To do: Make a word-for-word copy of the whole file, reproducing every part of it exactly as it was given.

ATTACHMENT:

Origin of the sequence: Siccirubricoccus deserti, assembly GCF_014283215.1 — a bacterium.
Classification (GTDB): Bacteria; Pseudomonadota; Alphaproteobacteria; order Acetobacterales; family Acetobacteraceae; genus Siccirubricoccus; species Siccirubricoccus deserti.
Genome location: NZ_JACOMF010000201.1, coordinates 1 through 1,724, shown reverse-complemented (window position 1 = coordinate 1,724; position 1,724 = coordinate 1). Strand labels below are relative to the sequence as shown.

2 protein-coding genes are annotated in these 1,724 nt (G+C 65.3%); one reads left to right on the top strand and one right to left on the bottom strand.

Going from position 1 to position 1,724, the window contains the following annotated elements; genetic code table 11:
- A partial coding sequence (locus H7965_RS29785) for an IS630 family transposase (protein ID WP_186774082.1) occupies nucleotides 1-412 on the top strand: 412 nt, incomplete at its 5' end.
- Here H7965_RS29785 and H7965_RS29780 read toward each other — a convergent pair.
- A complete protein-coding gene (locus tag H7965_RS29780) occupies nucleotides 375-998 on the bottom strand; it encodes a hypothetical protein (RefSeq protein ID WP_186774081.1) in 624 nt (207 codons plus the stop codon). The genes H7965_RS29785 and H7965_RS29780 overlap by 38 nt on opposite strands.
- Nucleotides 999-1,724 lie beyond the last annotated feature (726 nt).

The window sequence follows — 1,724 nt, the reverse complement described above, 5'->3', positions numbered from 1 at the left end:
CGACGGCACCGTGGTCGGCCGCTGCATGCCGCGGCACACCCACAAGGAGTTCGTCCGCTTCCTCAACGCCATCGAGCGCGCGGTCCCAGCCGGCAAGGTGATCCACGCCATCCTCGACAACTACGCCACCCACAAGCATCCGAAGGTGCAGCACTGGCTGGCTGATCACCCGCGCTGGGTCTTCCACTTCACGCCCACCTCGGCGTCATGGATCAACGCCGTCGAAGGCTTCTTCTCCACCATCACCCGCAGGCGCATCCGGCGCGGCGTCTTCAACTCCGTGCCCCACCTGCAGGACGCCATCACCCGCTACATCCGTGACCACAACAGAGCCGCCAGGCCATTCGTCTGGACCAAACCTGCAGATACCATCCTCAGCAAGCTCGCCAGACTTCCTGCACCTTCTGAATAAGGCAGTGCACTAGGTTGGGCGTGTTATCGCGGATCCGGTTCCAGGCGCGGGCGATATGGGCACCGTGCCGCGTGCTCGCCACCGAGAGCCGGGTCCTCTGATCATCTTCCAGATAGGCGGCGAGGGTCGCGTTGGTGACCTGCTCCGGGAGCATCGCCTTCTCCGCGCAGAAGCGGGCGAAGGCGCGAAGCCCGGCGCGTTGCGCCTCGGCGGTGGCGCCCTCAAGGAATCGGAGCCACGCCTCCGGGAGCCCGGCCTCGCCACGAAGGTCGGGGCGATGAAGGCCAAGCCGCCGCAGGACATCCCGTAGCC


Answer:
Origin of the sequence: Siccirubricoccus deserti, assembly GCF_014283215.1 — a bacterium.
Classification (GTDB): Bacteria; Pseudomonadota; Alphaproteobacteria; order Acetobacterales; family Acetobacteraceae; genus Siccirubricoccus; species Siccirubricoccus deserti.
Genome location: NZ_JACOMF010000201.1, coordinates 1 through 1,724, shown reverse-complemented (window position 1 = coordinate 1,724; position 1,724 = coordinate 1). Strand labels below are relative to the sequence as shown.

2 protein-coding genes are annotated in these 1,724 nt (G+C 65.3%); one reads left to right on the top strand and one right to left on the bottom strand.

Going from position 1 to position 1,724, the window contains the following annotated elements; genetic code table 11:
- A partial coding sequence (locus H7965_RS29785) for an IS630 family transposase (protein ID WP_186774082.1) occupies nucleotides 1-412 on the top strand: 412 nt, incomplete at its 5' end.
- Here H7965_RS29785 and H7965_RS29780 read toward each other — a convergent pair.
- A complete protein-coding gene (locus tag H7965_RS29780) occupies nucleotides 375-998 on the bottom strand; it encodes a hypothetical protein (RefSeq protein ID WP_186774081.1) in 624 nt (207 codons plus the stop codon). The genes H7965_RS29785 and H7965_RS29780 overlap by 38 nt on opposite strands.
- Nucleotides 999-1,724 lie beyond the last annotated feature (726 nt).

The window sequence follows — 1,724 nt, the reverse complement described above, 5'->3', positions numbered from 1 at the left end:
CGACGGCACCGTGGTCGGCCGCTGCATGCCGCGGCACACCCACAAGGAGTTCGTCCGCTTCCTCAACGCCATCGAGCGCGCGGTCCCAGCCGGCAAGGTGATCCACGCCATCCTCGACAACTACGCCACCCACAAGCATCCGAAGGTGCAGCACTGGCTGGCTGATCACCCGCGCTGGGTCTTCCACTTCACGCCCACCTCGGCGTCATGGATCAACGCCGTCGAAGGCTTCTTCTCCACCATCACCCGCAGGCGCATCCGGCGCGGCGTCTTCAACTCCGTGCCCCACCTGCAGGACGCCATCACCCGCTACATCCGTGACCACAACAGAGCCGCCAGGCCATTCGTCTGGACCAAACCTGCAGATACCATCCTCAGCAAGCTCGCCAGACTTCCTGCACCTTCTGAATAAGGCAGTGCACTAGGTTGGGCGTGTTATCGCGGATCCGGTTCCAGGCGCGGGCGATATGGGCACCGTGCCGCGTGCTCGCCACCGAGAGCCGGGTCCTCTGATCATCTTCCAGATAGGCGGCGAGGGTCGCGTTGGTGACCTGCTCCGGGAGCATCGCCTTCTCCGCGCAGAAGCGGGCGAAGGCGCGAAGCCCGGCGCGTTGCGCCTCGGCGGTGGCGCCCTCAAGGAATCGGAGCCACGCCTCCGGGAGCCCGGCCTCGCCACGAAGGTCGGGGCGATGAAGGCCAAGCCGCCGCAGGACATCCCGTAGCC